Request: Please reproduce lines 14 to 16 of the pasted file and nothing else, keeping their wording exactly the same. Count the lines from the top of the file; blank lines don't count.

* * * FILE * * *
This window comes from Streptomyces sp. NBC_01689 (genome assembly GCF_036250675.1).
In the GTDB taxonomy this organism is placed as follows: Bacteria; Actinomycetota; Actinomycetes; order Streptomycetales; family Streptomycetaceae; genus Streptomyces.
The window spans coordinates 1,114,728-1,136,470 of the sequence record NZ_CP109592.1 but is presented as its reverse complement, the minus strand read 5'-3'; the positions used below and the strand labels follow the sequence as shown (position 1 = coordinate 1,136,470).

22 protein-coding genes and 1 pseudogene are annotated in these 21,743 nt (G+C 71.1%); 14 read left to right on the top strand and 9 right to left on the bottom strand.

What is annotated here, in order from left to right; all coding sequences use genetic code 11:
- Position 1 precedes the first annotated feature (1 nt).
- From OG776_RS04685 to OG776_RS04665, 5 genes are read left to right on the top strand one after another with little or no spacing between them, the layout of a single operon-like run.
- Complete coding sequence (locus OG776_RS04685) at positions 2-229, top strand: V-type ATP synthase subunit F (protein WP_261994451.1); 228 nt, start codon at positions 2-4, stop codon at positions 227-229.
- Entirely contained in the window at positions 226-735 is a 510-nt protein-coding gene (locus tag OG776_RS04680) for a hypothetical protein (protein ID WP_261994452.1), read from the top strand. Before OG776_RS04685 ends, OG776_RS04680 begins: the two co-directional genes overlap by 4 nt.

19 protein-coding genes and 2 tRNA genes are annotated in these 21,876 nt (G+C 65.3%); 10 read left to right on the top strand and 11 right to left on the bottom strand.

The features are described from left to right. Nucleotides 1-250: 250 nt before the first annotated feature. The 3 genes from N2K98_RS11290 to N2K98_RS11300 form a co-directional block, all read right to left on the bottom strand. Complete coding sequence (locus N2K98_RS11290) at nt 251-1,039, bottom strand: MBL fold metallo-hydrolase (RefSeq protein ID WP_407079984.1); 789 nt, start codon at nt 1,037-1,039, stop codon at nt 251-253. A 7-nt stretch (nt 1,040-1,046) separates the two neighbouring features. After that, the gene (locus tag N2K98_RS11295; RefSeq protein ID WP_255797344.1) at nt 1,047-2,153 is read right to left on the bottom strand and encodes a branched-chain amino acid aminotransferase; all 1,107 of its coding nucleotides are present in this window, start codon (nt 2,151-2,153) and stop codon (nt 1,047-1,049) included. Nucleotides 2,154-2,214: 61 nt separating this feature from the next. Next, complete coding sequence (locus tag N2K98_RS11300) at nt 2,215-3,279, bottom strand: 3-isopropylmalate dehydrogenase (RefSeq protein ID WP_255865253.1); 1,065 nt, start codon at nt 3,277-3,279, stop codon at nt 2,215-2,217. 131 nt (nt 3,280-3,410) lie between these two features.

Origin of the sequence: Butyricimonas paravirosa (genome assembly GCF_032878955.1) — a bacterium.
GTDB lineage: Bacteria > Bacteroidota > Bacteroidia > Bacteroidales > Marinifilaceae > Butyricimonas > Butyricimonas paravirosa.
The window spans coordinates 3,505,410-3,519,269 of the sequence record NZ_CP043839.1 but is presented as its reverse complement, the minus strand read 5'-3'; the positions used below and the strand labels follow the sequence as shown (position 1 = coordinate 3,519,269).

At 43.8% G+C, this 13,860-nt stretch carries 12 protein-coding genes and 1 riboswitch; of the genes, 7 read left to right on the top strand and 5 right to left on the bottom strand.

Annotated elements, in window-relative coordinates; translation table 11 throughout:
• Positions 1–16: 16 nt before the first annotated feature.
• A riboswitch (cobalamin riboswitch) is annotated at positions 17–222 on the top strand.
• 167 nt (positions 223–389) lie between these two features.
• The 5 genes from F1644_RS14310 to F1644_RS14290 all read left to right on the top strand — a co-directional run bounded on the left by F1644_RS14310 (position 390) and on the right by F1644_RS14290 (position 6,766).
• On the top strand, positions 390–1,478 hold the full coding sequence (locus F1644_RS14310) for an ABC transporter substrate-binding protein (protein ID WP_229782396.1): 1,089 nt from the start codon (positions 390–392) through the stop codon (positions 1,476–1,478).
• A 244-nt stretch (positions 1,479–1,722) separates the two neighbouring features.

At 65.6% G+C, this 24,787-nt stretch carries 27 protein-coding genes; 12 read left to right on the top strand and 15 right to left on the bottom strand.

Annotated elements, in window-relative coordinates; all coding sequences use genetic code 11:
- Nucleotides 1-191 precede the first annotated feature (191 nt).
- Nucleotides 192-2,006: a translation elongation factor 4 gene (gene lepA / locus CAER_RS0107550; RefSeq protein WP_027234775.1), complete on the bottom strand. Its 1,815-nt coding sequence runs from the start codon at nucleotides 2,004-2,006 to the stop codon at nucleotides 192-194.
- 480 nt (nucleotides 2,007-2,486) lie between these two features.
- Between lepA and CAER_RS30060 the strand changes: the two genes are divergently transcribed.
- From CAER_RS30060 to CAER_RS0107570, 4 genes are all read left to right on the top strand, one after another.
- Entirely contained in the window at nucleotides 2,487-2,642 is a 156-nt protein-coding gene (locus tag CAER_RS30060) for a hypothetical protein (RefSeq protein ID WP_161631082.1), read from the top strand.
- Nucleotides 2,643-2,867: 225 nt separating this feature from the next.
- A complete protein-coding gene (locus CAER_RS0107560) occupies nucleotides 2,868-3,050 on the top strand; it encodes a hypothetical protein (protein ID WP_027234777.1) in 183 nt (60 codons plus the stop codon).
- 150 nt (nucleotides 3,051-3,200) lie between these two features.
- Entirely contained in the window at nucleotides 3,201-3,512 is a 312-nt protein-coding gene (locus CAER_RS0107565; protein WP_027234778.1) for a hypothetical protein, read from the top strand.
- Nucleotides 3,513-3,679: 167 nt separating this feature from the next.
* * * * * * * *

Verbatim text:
The window spans coordinates 3,505,410-3,519,269 of the sequence record NZ_CP043839.1 but is presented as its reverse complement, the minus strand read 5'-3'; the positions used below and the strand labels follow the sequence as shown (position 1 = coordinate 3,519,269).

At 43.8% G+C, this 13,860-nt stretch carries 12 protein-coding genes and 1 riboswitch; of the genes, 7 read left to right on the top strand and 5 right to left on the bottom strand.

Annotated elements, in window-relative coordinates; translation table 11 throughout: